From Colombia to Yale

Writing talent powers girl who once spoke no English to study art history at the university.

March 16, 2012|By Megan O'Neil,

As a sixth-grade Marshall Elementary School student, Isabella Lores set out to write an essay comparing the female prowess of the protagonist of the young-adult novel “Julie of the Wolves” with that of marathon great Joan Benoit.

A decade later, the sentences themselves seem unremarkable to their author. But the rigorous editing and revision process left an impression, as did the teacher who assigned it. Gerald Sharp was nitpicky in all the right ways, Lores said, questioning her word choice and transitions, among other details.

“[It] was probably the essay I have rewritten the most ever in life, still,” the 22-year-old said. “He had me rewrite it seven times. I have drafts and drafts and drafts of this paper. My writing skills with him shot through the roof. I made huge, huge amounts of progress with him.”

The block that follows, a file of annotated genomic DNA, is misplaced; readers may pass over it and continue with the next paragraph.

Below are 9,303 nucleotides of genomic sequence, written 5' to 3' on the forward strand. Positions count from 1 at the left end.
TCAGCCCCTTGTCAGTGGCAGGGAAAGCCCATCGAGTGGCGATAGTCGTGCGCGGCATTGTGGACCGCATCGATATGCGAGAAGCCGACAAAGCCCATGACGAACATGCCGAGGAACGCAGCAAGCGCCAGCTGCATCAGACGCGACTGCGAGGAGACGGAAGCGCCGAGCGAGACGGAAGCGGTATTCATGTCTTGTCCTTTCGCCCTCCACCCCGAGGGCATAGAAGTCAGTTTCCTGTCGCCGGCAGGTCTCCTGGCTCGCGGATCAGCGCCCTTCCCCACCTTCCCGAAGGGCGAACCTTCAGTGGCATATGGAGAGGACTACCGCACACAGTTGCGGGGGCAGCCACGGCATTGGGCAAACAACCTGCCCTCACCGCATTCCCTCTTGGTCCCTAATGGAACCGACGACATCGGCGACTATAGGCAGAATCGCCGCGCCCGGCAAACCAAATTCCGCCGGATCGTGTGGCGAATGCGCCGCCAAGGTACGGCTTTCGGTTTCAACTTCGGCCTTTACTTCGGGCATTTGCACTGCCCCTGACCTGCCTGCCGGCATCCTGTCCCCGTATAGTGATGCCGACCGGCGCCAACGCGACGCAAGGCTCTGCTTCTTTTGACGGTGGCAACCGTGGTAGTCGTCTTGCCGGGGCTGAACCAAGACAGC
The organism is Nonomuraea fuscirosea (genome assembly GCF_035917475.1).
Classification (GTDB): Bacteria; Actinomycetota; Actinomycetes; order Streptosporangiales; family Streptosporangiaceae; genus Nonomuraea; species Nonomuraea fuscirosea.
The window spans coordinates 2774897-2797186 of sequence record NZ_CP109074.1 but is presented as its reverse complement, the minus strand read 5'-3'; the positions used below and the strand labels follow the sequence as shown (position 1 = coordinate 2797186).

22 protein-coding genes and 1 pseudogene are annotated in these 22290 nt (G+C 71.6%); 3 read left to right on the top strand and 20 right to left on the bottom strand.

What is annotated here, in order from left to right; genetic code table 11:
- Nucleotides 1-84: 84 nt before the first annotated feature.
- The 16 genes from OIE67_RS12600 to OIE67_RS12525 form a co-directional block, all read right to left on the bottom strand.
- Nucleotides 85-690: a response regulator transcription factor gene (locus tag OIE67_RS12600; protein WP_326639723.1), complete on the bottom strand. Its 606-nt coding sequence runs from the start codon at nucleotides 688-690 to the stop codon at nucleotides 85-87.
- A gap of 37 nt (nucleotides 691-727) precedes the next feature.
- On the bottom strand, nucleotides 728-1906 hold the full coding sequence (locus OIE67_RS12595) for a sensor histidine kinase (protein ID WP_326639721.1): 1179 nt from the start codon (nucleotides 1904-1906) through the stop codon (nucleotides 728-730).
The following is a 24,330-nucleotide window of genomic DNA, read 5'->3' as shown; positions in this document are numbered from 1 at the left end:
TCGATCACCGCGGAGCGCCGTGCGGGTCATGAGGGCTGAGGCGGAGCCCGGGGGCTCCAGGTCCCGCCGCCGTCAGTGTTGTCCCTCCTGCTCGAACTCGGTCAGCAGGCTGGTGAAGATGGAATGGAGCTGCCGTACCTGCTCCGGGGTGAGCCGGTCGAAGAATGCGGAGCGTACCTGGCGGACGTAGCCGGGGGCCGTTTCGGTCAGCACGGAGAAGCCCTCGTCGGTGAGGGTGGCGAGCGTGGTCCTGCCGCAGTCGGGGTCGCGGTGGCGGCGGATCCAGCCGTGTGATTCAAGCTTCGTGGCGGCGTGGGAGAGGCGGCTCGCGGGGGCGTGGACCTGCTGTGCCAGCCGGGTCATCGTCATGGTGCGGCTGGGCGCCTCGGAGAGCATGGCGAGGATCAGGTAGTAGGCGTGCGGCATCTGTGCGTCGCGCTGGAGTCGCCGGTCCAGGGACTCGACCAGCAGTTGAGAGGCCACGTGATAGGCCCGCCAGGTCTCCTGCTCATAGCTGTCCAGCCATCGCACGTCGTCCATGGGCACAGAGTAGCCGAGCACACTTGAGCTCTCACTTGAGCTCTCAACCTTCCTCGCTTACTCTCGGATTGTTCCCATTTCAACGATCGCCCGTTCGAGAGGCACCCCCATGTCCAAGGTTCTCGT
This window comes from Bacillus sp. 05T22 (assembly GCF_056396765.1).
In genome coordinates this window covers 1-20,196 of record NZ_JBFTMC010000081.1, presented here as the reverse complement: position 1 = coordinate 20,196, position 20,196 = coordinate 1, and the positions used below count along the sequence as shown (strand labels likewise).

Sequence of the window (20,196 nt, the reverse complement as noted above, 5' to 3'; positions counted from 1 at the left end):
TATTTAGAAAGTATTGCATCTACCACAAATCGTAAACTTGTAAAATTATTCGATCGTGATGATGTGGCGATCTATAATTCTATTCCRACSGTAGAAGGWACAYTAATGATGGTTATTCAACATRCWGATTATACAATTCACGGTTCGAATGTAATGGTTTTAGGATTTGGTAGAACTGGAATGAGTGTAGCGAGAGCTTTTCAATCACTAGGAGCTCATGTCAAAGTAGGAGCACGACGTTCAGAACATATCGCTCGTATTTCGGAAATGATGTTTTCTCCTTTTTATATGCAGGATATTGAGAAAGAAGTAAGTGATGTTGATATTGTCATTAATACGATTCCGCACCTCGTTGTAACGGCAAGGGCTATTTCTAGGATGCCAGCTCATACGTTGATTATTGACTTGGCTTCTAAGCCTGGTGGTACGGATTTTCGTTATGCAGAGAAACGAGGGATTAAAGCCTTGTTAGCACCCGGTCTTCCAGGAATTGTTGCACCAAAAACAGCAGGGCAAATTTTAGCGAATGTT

It would prove to be one in a series of galvanizing moments that propelled Lores — who in 1996 arrived in Glendale from Colombia speaking no English — to Yale University, where she will graduate in May with a degree in art history.

“When I read her writing, I knew with more refinement and more time, [it] was only going to get better,” said Sharp, who still teaches at Marshall and has remained close with his former student. “I am very happy she is graduating from Yale, but with the amount of effort and care and passion she put in her work, I am not surprised.”

There were many turns during Lores’ young life when her American-success-story-in-the-making could have been derailed. Days after arriving in Glendale with her mother, brother and grandmother, she started first grade at Marshall Elementary, where she was placed in a dual-language program.

“I do remember being in the class with English speakers only, and just not knowing anything,” Lores said.

Two years later she transitioned into an English-only class, although she continued to speak Spanish with family members.

Lores’ mother, who had worked as a lawyer in Colombia, made sure she did her homework, but was also busy making ends meet in a new country. Her grandmother, who got no further than the third grade, had her recite the multiplication tables during their daily walk from the family apartment on Harvard Street to school.

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